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Redbridge students will be ‘scared off’ by tuition fee rise, says MP

PUBLISHED: 12:52 08 November 2010 | UPDATED: 22:14 08 November 2010

MP Mike Gapes with Wes Streeting - then NUS president - and the election pledge

MP Mike Gapes with Wes Streeting - then NUS president - and the election pledge

Archant

STUDENTS in Redbridge could be scared off going to university by soaring tuition fees, an MP has claimed.

Mike Gapes, MP for Ilford South, said he would be sticking by a pledge he signed before the general election to vote against any rise in tuition fees.

His promise comes after an announcement that universities may be allowed to charge up to £9,000 a year for courses, under new government plans.

The fees would not include living costs, which can rise to around £5,000 a year, meaning some graduates could shoulder debts of £40,000.

Mr Gapes said: “Many young people would be scared stiff about going to university with that level of money involved.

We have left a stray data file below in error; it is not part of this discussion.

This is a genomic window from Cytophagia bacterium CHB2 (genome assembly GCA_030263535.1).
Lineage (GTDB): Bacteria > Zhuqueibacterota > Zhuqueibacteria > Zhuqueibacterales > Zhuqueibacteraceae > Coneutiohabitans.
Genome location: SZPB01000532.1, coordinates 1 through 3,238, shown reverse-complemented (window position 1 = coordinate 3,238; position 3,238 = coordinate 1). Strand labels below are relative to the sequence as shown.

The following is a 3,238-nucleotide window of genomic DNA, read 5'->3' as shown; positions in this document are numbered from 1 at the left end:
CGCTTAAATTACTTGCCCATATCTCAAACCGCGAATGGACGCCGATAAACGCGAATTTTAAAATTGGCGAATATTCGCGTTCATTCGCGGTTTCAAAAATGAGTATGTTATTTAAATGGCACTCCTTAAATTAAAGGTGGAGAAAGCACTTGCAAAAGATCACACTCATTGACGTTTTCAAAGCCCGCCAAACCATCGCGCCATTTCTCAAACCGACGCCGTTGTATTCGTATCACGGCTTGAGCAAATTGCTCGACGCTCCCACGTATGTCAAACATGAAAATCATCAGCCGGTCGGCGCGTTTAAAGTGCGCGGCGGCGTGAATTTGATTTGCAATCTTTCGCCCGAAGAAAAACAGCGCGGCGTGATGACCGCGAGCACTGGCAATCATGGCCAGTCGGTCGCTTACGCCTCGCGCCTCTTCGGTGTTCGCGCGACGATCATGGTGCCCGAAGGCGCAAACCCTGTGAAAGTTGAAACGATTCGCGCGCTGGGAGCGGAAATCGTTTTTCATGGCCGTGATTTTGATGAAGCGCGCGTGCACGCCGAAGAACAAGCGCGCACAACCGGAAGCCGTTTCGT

“It’s an unbelievable sum.

“It’s outrageous to say if you’re very poor you won’t have to pay but then if you’re very rich you can afford not take the loan out anyway.

“It’s the people in the middle who will get clobbered.”

The Cambridge graduate, who said he would never have been able to go to university without government financial help, warned the plans might also put off youngsters who, like himself, were the first in their families to go to university.

The pledge to vote against a fee rise was drawn up by the National Union of Students.

Former president and now Chadwell Cllr Wes Streeting called on all MPs to stick by the pledge.

He said: “Proposals to treble student fees would see students leaving university with eye watering debts, with some poorer students priced out of universities charging the highest fees altogether.”

Ilford North MP Lee Scott, who also signed the pledge said he could not confirm how he would vote on the plans as they had not yet been put before parliament and could change.

But he said he “still had the same concerns” over fees.


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